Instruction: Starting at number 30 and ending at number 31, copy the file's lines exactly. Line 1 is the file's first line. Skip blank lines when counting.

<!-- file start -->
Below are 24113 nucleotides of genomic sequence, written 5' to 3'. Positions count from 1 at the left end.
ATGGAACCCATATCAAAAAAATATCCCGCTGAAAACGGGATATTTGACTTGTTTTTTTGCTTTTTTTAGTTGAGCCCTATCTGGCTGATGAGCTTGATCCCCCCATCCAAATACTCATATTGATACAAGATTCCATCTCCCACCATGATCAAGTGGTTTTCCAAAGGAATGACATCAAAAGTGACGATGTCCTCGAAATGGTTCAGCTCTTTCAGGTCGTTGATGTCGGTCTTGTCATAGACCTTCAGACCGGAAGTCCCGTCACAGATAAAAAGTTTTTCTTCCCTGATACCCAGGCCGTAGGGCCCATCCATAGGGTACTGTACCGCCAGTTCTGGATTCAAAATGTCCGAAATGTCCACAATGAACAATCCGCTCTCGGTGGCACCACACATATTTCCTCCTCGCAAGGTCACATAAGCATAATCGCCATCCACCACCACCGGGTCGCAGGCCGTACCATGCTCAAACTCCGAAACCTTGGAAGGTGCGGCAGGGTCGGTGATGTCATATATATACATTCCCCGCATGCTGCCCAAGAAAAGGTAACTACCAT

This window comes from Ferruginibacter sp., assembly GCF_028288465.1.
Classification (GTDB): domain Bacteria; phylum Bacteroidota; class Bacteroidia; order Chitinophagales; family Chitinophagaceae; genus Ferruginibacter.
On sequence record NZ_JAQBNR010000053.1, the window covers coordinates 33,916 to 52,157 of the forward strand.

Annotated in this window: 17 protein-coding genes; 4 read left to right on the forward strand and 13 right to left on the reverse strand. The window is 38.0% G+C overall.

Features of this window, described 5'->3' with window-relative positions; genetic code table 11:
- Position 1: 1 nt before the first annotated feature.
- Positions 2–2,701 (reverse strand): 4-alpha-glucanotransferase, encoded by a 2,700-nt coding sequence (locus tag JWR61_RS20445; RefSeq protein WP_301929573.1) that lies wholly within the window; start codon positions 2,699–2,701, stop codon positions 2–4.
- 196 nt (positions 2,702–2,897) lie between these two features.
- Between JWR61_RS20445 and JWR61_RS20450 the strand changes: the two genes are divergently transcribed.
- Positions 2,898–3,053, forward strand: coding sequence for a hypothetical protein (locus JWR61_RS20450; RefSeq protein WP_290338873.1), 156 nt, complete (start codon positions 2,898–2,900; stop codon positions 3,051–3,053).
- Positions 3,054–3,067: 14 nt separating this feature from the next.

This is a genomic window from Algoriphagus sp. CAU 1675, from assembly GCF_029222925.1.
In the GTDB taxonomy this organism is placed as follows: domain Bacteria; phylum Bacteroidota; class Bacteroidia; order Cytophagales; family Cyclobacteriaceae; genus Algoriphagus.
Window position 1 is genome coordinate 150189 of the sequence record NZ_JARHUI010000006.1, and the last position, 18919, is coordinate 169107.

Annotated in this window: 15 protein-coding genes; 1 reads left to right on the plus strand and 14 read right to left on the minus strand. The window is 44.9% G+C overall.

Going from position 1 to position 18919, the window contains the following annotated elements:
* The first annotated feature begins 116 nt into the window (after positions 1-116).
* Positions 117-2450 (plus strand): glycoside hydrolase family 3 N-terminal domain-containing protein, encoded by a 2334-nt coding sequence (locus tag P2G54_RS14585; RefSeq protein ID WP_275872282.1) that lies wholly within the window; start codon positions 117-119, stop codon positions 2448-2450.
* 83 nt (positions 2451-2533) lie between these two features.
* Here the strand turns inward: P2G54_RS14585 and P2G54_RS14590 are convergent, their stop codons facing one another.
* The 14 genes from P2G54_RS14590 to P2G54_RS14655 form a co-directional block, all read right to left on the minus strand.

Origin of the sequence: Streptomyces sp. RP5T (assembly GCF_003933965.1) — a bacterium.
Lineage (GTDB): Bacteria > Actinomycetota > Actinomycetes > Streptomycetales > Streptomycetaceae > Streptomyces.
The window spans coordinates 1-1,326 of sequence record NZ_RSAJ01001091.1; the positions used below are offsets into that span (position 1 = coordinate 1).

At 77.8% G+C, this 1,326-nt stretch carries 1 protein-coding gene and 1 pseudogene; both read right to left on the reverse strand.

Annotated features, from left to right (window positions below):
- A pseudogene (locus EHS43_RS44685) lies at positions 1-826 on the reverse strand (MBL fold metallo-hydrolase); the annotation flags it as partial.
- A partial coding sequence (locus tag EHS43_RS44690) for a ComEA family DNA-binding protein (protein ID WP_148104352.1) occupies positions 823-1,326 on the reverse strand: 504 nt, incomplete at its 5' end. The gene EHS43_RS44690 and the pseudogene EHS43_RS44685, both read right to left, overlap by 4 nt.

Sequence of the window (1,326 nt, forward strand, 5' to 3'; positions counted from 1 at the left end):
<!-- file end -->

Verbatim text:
- A partial coding sequence (locus tag EHS43_RS44690) for a ComEA family DNA-binding protein (protein ID WP_148104352.1) occupies positions 823-1,326 on the reverse strand: 504 nt, incomplete at its 5' end. The gene EHS43_RS44690 and the pseudogene EHS43_RS44685, both read right to left, overlap by 4 nt.

Sequence of the window (1,326 nt, forward strand, 5' to 3'; positions counted from 1 at the left end):